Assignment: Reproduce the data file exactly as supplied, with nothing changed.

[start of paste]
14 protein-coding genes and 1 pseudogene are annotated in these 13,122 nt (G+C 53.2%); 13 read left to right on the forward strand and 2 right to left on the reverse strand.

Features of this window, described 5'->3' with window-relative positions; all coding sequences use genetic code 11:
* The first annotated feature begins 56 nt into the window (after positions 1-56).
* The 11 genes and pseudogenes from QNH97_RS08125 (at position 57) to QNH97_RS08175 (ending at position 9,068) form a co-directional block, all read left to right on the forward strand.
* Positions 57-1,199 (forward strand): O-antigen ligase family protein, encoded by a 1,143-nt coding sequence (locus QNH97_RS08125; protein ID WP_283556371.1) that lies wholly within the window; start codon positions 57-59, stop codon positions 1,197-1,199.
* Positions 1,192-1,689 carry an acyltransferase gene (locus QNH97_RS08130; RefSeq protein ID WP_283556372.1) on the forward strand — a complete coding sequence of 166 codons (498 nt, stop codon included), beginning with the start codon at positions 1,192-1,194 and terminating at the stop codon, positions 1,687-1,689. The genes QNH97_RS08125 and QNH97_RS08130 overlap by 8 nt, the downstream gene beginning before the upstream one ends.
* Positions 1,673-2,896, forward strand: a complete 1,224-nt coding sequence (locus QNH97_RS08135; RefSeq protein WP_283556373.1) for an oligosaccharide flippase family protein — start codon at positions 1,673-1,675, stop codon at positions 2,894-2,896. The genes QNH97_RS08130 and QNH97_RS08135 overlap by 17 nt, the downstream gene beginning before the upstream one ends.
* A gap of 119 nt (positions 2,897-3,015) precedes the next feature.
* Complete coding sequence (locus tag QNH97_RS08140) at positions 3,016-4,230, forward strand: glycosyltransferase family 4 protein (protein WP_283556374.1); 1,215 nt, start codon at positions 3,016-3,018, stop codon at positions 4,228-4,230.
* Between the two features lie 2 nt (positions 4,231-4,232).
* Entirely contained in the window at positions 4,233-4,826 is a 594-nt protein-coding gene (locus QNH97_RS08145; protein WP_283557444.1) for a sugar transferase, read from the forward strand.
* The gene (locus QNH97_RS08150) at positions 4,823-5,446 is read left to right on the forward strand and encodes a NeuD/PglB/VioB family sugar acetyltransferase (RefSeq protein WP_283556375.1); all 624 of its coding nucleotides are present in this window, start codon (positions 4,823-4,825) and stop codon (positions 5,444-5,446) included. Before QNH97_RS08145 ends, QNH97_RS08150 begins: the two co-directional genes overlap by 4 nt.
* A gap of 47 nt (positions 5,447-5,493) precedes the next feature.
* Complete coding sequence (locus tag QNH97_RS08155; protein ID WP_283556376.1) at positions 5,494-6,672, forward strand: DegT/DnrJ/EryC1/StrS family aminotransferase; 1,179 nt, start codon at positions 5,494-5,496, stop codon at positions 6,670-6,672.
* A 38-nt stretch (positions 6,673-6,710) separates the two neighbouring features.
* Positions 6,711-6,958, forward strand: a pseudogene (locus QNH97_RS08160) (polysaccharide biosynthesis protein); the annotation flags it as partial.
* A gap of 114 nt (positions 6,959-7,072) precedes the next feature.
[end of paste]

14 protein-coding genes and 1 pseudogene are annotated in these 13,122 nt (G+C 53.2%); 13 read left to right on the forward strand and 2 right to left on the reverse strand.

Features of this window, described 5'->3' with window-relative positions; all coding sequences use genetic code 11:
* The first annotated feature begins 56 nt into the window (after positions 1-56).
* The 11 genes and pseudogenes from QNH97_RS08125 (at position 57) to QNH97_RS08175 (ending at position 9,068) form a co-directional block, all read left to right on the forward strand.
* Positions 57-1,199 (forward strand): O-antigen ligase family protein, encoded by a 1,143-nt coding sequence (locus QNH97_RS08125; protein ID WP_283556371.1) that lies wholly within the window; start codon positions 57-59, stop codon positions 1,197-1,199.
* Positions 1,192-1,689 carry an acyltransferase gene (locus QNH97_RS08130; RefSeq protein ID WP_283556372.1) on the forward strand — a complete coding sequence of 166 codons (498 nt, stop codon included), beginning with the start codon at positions 1,192-1,194 and terminating at the stop codon, positions 1,687-1,689. The genes QNH97_RS08125 and QNH97_RS08130 overlap by 8 nt, the downstream gene beginning before the upstream one ends.
* Positions 1,673-2,896, forward strand: a complete 1,224-nt coding sequence (locus QNH97_RS08135; RefSeq protein WP_283556373.1) for an oligosaccharide flippase family protein — start codon at positions 1,673-1,675, stop codon at positions 2,894-2,896. The genes QNH97_RS08130 and QNH97_RS08135 overlap by 17 nt, the downstream gene beginning before the upstream one ends.
* A gap of 119 nt (positions 2,897-3,015) precedes the next feature.
* Complete coding sequence (locus tag QNH97_RS08140) at positions 3,016-4,230, forward strand: glycosyltransferase family 4 protein (protein WP_283556374.1); 1,215 nt, start codon at positions 3,016-3,018, stop codon at positions 4,228-4,230.
* Between the two features lie 2 nt (positions 4,231-4,232).
* Entirely contained in the window at positions 4,233-4,826 is a 594-nt protein-coding gene (locus QNH97_RS08145; protein WP_283557444.1) for a sugar transferase, read from the forward strand.
* The gene (locus QNH97_RS08150) at positions 4,823-5,446 is read left to right on the forward strand and encodes a NeuD/PglB/VioB family sugar acetyltransferase (RefSeq protein WP_283556375.1); all 624 of its coding nucleotides are present in this window, start codon (positions 4,823-4,825) and stop codon (positions 5,444-5,446) included. Before QNH97_RS08145 ends, QNH97_RS08150 begins: the two co-directional genes overlap by 4 nt.
* A gap of 47 nt (positions 5,447-5,493) precedes the next feature.
* Complete coding sequence (locus tag QNH97_RS08155; protein ID WP_283556376.1) at positions 5,494-6,672, forward strand: DegT/DnrJ/EryC1/StrS family aminotransferase; 1,179 nt, start codon at positions 5,494-5,496, stop codon at positions 6,670-6,672.
* A 38-nt stretch (positions 6,673-6,710) separates the two neighbouring features.
* Positions 6,711-6,958, forward strand: a pseudogene (locus QNH97_RS08160) (polysaccharide biosynthesis protein); the annotation flags it as partial.
* A gap of 114 nt (positions 6,959-7,072) precedes the next feature.